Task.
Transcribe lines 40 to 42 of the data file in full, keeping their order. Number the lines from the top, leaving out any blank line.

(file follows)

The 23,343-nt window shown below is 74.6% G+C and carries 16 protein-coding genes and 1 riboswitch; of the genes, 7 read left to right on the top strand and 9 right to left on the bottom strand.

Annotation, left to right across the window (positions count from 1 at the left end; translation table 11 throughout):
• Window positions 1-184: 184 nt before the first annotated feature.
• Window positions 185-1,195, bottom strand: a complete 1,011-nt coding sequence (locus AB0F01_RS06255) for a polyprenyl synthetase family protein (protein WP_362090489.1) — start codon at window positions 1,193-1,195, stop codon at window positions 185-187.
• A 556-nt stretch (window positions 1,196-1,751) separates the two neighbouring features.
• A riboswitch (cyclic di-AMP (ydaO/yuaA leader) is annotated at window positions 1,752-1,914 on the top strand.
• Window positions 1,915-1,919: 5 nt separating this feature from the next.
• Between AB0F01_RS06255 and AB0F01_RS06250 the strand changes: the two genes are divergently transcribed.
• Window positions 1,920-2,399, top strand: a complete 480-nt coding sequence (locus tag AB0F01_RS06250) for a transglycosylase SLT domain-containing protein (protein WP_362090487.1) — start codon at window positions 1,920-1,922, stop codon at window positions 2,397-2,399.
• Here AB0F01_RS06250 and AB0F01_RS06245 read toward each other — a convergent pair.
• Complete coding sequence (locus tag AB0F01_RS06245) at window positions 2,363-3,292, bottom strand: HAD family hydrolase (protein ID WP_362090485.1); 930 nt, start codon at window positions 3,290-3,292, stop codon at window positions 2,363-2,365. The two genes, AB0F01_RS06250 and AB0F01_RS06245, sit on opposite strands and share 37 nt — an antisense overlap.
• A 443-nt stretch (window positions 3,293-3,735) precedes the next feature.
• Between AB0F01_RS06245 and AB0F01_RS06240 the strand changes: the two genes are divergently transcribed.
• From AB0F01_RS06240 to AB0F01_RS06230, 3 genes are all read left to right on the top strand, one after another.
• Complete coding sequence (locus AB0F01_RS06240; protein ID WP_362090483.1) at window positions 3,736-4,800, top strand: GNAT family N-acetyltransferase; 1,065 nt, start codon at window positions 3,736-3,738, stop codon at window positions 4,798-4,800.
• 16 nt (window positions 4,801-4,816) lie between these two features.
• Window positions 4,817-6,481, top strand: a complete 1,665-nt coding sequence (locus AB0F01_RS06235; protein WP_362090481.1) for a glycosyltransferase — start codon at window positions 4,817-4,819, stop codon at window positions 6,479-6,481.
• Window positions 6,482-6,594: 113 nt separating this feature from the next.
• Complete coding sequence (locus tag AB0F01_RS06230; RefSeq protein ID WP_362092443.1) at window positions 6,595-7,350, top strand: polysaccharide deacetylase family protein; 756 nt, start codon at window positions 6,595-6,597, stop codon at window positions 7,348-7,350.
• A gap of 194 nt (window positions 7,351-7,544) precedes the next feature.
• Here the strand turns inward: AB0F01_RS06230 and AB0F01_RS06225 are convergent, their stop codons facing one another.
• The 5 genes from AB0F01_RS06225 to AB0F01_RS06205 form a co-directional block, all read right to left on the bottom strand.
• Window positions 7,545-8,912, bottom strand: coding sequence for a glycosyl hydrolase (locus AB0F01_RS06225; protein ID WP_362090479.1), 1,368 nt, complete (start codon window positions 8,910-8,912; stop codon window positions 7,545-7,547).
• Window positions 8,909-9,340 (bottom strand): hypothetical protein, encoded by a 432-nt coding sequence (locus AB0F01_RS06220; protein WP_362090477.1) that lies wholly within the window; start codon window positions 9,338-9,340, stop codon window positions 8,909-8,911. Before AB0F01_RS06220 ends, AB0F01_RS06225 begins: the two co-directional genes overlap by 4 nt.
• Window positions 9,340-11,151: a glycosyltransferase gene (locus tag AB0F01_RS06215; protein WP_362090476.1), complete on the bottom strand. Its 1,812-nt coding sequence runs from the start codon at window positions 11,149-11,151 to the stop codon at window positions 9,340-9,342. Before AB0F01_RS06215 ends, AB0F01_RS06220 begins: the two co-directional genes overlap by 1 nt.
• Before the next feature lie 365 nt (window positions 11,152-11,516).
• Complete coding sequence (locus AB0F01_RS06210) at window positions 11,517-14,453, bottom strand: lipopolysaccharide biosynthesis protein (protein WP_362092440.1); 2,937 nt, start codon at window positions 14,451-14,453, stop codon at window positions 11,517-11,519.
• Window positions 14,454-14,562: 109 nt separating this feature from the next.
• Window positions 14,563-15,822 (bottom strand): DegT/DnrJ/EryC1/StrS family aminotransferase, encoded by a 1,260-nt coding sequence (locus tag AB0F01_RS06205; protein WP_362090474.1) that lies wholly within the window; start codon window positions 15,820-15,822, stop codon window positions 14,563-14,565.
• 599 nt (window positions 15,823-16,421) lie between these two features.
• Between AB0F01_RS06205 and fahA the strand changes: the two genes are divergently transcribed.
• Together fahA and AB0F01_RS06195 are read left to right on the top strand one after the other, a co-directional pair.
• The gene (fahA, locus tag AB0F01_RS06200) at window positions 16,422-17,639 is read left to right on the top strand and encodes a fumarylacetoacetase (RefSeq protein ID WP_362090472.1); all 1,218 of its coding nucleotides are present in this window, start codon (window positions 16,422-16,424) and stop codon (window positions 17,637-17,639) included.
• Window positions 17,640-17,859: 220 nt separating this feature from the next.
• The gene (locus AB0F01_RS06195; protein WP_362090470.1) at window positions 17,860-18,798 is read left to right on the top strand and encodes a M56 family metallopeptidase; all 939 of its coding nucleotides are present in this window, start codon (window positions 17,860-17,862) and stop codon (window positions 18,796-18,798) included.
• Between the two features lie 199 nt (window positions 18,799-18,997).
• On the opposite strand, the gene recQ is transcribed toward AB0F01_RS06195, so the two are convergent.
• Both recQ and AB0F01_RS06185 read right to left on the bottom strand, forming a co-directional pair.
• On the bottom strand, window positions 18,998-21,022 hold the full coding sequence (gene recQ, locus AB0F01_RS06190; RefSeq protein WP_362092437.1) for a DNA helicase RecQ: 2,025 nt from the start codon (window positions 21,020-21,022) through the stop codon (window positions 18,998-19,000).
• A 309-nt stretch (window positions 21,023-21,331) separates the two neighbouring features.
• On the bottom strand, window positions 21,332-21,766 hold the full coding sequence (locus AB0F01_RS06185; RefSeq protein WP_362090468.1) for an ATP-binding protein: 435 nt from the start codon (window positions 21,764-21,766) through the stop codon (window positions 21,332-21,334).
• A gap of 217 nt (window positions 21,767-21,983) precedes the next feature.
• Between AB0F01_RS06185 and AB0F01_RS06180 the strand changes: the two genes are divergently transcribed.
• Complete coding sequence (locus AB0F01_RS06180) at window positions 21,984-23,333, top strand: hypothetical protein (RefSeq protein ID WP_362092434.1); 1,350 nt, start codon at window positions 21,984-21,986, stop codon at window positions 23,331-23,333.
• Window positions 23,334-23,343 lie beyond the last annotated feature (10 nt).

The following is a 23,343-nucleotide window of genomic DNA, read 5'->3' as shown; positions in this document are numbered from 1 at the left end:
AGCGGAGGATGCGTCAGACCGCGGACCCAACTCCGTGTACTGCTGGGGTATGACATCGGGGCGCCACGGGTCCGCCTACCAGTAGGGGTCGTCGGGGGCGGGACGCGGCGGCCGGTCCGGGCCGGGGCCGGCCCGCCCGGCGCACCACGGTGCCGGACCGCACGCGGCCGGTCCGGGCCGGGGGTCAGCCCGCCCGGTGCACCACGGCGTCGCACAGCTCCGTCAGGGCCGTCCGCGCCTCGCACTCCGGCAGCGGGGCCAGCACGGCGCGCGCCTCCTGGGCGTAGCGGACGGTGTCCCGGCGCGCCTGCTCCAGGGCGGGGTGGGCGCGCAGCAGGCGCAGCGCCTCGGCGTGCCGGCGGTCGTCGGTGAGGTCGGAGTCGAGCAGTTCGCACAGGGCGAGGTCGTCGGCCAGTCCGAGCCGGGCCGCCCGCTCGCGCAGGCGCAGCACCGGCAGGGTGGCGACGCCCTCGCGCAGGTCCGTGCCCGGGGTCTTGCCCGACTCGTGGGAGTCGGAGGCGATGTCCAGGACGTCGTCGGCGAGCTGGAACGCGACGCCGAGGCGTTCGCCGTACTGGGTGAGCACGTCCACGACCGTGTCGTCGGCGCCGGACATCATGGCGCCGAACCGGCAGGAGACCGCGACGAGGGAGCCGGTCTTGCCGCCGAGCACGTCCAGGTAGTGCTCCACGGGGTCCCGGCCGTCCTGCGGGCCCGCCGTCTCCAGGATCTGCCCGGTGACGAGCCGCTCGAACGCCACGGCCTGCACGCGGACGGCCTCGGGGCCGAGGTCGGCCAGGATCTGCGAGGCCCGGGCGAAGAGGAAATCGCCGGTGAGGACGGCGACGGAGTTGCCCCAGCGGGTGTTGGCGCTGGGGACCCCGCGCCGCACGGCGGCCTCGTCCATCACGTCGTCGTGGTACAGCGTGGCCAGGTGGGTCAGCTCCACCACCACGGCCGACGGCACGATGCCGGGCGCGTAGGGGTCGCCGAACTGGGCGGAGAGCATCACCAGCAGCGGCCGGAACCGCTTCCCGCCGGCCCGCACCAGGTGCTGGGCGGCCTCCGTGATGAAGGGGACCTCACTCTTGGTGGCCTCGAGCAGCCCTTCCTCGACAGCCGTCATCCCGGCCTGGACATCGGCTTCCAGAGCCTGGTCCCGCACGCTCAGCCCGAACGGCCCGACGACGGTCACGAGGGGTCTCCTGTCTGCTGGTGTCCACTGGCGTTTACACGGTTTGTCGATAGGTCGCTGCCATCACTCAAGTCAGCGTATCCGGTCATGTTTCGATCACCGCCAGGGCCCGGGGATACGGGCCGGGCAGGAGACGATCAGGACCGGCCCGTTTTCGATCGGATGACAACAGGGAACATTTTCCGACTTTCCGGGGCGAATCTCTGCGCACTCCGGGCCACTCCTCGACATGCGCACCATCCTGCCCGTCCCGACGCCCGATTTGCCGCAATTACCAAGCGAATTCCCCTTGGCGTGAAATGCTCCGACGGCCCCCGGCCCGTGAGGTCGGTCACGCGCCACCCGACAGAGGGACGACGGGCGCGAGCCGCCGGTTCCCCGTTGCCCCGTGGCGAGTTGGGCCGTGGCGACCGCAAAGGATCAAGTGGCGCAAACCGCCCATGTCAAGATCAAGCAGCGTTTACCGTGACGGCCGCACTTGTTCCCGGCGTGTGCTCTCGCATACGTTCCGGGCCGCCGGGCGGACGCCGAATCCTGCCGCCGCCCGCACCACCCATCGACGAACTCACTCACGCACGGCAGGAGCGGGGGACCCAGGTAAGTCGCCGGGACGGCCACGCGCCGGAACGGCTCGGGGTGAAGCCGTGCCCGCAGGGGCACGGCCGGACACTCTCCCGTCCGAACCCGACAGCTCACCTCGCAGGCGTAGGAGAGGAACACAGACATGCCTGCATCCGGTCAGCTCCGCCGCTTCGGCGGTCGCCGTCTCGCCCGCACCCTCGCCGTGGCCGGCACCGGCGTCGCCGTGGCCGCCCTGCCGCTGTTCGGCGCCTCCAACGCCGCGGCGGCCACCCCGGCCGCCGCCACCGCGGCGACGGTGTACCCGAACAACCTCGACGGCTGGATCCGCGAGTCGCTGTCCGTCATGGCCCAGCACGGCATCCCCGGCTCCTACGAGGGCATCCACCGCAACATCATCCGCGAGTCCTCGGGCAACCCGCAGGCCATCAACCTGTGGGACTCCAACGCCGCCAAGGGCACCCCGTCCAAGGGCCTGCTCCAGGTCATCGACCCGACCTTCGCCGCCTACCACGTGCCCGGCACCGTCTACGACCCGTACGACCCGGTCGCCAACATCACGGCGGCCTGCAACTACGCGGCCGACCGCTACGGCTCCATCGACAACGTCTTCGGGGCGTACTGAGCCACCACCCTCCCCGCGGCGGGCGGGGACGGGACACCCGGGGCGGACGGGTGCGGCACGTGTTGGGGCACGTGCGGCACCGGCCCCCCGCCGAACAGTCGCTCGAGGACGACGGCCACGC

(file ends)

• A 309-nt stretch (window positions 21,023-21,331) separates the two neighbouring features.
• On the bottom strand, window positions 21,332-21,766 hold the full coding sequence (locus AB0F01_RS06185; RefSeq protein WP_362090468.1) for an ATP-binding protein: 435 nt from the start codon (window positions 21,764-21,766) through the stop codon (window positions 21,332-21,334).
• A gap of 217 nt (window positions 21,767-21,983) precedes the next feature.